So with a woman holding a flashlight, using the medications and sterilized tools he carried, Ryder began pulling teeth.

“You just work until you run out of sterilized instruments or it gets dark,” he said.

During that first trip, Ryder heard of a monk who spoke English at the local temple, or pagoda. The monk was Hoeurn.

“He is old and young at the same time,” Ryder said of Hoeurn. “He took us into his room. He had a syllabus of what he was going to share with us over the next three or four days. He’s a very good teacher. It was just like we’ve known each other for a long time.”

Meanwhile, in the early morning and late afternoon hours, Ryder pursued his other passion: photography.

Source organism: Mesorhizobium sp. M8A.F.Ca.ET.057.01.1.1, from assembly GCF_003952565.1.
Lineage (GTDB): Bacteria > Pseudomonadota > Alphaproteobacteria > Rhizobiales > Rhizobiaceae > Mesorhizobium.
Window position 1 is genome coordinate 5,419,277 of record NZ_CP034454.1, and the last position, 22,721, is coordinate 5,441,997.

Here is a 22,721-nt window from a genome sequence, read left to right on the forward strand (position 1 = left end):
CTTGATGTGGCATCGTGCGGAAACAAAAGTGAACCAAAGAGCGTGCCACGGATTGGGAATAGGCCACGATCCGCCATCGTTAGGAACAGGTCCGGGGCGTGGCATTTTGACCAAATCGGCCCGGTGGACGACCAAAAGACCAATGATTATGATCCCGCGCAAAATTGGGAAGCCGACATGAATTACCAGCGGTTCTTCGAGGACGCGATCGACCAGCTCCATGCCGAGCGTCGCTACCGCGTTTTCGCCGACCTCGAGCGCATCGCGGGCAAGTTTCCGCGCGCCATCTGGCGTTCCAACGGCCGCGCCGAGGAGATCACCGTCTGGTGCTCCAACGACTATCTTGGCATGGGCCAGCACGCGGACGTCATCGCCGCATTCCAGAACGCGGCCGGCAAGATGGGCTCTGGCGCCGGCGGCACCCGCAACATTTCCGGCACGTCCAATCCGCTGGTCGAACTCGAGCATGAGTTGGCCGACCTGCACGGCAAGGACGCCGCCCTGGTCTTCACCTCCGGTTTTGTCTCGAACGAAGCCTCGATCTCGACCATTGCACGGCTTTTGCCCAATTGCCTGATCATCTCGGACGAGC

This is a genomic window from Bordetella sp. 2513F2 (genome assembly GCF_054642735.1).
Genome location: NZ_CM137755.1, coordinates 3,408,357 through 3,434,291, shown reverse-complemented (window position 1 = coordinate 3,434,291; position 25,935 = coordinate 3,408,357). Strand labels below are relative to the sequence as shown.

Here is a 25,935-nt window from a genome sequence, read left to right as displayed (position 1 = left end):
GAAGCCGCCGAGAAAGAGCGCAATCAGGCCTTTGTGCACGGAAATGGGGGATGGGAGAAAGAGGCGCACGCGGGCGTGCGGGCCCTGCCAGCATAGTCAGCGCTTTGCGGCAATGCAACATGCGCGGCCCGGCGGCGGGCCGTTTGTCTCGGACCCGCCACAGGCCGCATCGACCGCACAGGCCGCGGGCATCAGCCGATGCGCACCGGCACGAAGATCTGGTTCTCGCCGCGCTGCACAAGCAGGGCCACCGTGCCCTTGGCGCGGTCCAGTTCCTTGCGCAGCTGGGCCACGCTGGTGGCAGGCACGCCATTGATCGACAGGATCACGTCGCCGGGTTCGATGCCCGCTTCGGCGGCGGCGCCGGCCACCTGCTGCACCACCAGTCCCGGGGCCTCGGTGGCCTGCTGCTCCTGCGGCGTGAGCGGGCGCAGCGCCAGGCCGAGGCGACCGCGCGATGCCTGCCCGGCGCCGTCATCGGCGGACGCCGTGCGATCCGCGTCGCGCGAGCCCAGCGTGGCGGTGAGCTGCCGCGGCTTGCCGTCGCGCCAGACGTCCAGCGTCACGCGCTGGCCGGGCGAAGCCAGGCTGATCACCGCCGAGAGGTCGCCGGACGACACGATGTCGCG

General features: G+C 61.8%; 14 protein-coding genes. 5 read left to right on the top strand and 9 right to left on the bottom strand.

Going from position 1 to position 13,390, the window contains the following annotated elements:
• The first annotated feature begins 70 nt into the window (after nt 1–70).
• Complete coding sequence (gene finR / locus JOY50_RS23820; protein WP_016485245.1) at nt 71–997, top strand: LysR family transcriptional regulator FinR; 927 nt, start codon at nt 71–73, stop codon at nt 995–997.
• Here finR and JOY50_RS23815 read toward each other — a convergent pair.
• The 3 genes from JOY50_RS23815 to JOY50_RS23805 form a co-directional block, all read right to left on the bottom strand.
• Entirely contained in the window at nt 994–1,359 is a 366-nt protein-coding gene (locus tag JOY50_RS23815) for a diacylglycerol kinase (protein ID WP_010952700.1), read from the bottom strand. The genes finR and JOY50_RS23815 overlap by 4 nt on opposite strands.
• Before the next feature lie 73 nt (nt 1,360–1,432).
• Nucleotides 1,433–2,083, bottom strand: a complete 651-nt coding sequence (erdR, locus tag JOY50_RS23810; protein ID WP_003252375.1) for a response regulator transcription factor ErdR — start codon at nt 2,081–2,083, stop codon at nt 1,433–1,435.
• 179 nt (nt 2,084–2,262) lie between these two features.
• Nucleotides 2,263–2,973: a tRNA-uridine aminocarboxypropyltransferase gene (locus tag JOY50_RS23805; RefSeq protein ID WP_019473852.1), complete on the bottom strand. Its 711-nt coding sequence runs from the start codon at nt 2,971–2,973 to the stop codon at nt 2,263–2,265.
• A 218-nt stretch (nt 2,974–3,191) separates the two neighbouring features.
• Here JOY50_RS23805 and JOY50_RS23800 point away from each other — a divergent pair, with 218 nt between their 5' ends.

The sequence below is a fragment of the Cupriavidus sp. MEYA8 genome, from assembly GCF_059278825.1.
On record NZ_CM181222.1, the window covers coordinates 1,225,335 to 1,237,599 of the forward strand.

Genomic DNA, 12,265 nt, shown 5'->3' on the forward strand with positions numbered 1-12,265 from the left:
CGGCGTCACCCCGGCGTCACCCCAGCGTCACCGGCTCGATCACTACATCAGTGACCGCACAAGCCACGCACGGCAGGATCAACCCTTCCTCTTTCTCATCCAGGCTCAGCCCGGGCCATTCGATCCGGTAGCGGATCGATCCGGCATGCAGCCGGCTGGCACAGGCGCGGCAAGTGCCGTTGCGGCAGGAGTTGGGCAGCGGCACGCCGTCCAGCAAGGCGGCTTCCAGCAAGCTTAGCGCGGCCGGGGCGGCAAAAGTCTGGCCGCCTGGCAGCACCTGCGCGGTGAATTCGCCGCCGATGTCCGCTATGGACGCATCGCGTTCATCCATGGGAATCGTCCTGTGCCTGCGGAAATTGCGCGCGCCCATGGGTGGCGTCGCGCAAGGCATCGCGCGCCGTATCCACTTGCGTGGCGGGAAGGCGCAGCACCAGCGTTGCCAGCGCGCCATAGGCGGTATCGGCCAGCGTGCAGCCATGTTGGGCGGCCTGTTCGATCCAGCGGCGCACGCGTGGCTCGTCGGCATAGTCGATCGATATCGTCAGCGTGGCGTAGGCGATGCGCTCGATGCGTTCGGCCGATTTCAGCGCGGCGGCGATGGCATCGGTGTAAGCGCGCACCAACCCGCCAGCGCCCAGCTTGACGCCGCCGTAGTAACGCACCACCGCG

He took all sorts of photos, of young and old people, of symbols and places.

 “The architecture is absolutely beautiful, but the most beautiful thing is the faces, smiling faces in the midst of all that poverty.”

The children especially touched his heart.

“Here are all of these kids who have nothing,” Ryder said. “This is the new generation fighting for their country.”

Ryder calls the collection of his photos “Generation One.”

‘Understand the heart’

Pol Pot called the beginning of his reign in 1975 “Year Zero.”

During his rule of torture, starvation and poverty, 1.5 million of the 7 million people in Cambodia died during his rule of torture, starvation and poverty.

Hoeurn’s region was particularly hard hit, one of the poorest of the country.

Born in 1980, Hoeurn was sent away from his family when he was 4 years old. His mother had married a “cruel man,” he said, who was an alcoholic gambler who physically and emotionally abused the family.

The family who cared for him taught him to respect monks, to take his hat off and bow when he saw them on the streets.